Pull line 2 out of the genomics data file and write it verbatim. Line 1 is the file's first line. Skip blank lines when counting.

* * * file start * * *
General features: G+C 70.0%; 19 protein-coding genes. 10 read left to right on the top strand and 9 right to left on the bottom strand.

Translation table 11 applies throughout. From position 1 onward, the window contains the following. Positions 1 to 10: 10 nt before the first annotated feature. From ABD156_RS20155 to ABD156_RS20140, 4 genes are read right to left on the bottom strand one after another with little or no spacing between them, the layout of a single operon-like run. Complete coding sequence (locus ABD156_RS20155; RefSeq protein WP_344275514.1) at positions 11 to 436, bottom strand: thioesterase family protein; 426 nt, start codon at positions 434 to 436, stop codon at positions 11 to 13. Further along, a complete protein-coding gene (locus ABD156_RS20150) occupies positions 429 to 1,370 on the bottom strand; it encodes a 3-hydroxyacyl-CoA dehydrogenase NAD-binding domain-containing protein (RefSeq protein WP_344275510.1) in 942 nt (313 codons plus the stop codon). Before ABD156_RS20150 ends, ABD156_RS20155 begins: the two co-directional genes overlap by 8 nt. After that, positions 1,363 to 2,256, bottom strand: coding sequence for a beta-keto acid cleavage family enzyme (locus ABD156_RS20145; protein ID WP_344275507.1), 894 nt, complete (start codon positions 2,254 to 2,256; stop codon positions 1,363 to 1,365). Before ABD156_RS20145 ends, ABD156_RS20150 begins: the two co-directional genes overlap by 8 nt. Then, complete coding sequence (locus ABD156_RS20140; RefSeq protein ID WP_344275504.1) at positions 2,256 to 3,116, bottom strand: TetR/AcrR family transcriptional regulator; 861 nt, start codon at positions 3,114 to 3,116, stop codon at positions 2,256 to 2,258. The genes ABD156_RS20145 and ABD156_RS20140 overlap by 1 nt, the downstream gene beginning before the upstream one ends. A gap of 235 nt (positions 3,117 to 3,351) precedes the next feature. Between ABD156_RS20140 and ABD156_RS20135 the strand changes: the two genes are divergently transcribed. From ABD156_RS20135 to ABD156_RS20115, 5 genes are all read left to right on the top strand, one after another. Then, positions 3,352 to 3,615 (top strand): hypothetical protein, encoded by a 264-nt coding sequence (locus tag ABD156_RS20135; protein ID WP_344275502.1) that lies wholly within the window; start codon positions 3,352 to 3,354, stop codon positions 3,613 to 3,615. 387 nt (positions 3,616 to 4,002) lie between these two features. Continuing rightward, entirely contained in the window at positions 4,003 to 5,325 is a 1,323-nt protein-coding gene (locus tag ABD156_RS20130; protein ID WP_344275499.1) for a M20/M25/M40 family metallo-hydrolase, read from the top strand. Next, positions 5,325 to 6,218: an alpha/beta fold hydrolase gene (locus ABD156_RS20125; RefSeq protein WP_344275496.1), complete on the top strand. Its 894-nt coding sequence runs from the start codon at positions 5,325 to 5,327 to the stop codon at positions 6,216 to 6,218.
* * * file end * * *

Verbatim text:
Translation table 11 applies throughout. From position 1 onward, the window contains the following. Positions 1 to 10: 10 nt before the first annotated feature. From ABD156_RS20155 to ABD156_RS20140, 4 genes are read right to left on the bottom strand one after another with little or no spacing between them, the layout of a single operon-like run. Complete coding sequence (locus ABD156_RS20155; RefSeq protein WP_344275514.1) at positions 11 to 436, bottom strand: thioesterase family protein; 426 nt, start codon at positions 434 to 436, stop codon at positions 11 to 13. Further along, a complete protein-coding gene (locus ABD156_RS20150) occupies positions 429 to 1,370 on the bottom strand; it encodes a 3-hydroxyacyl-CoA dehydrogenase NAD-binding domain-containing protein (RefSeq protein WP_344275510.1) in 942 nt (313 codons plus the stop codon). Before ABD156_RS20150 ends, ABD156_RS20155 begins: the two co-directional genes overlap by 8 nt. After that, positions 1,363 to 2,256, bottom strand: coding sequence for a beta-keto acid cleavage family enzyme (locus ABD156_RS20145; protein ID WP_344275507.1), 894 nt, complete (start codon positions 2,254 to 2,256; stop codon positions 1,363 to 1,365). Before ABD156_RS20145 ends, ABD156_RS20150 begins: the two co-directional genes overlap by 8 nt. Then, complete coding sequence (locus ABD156_RS20140; RefSeq protein ID WP_344275504.1) at positions 2,256 to 3,116, bottom strand: TetR/AcrR family transcriptional regulator; 861 nt, start codon at positions 3,114 to 3,116, stop codon at positions 2,256 to 2,258. The genes ABD156_RS20145 and ABD156_RS20140 overlap by 1 nt, the downstream gene beginning before the upstream one ends. A gap of 235 nt (positions 3,117 to 3,351) precedes the next feature. Between ABD156_RS20140 and ABD156_RS20135 the strand changes: the two genes are divergently transcribed. From ABD156_RS20135 to ABD156_RS20115, 5 genes are all read left to right on the top strand, one after another. Then, positions 3,352 to 3,615 (top strand): hypothetical protein, encoded by a 264-nt coding sequence (locus tag ABD156_RS20135; protein ID WP_344275502.1) that lies wholly within the window; start codon positions 3,352 to 3,354, stop codon positions 3,613 to 3,615. 387 nt (positions 3,616 to 4,002) lie between these two features. Continuing rightward, entirely contained in the window at positions 4,003 to 5,325 is a 1,323-nt protein-coding gene (locus tag ABD156_RS20130; protein ID WP_344275499.1) for a M20/M25/M40 family metallo-hydrolase, read from the top strand. Next, positions 5,325 to 6,218: an alpha/beta fold hydrolase gene (locus ABD156_RS20125; RefSeq protein WP_344275496.1), complete on the top strand. Its 894-nt coding sequence runs from the start codon at positions 5,325 to 5,327 to the stop codon at positions 6,216 to 6,218.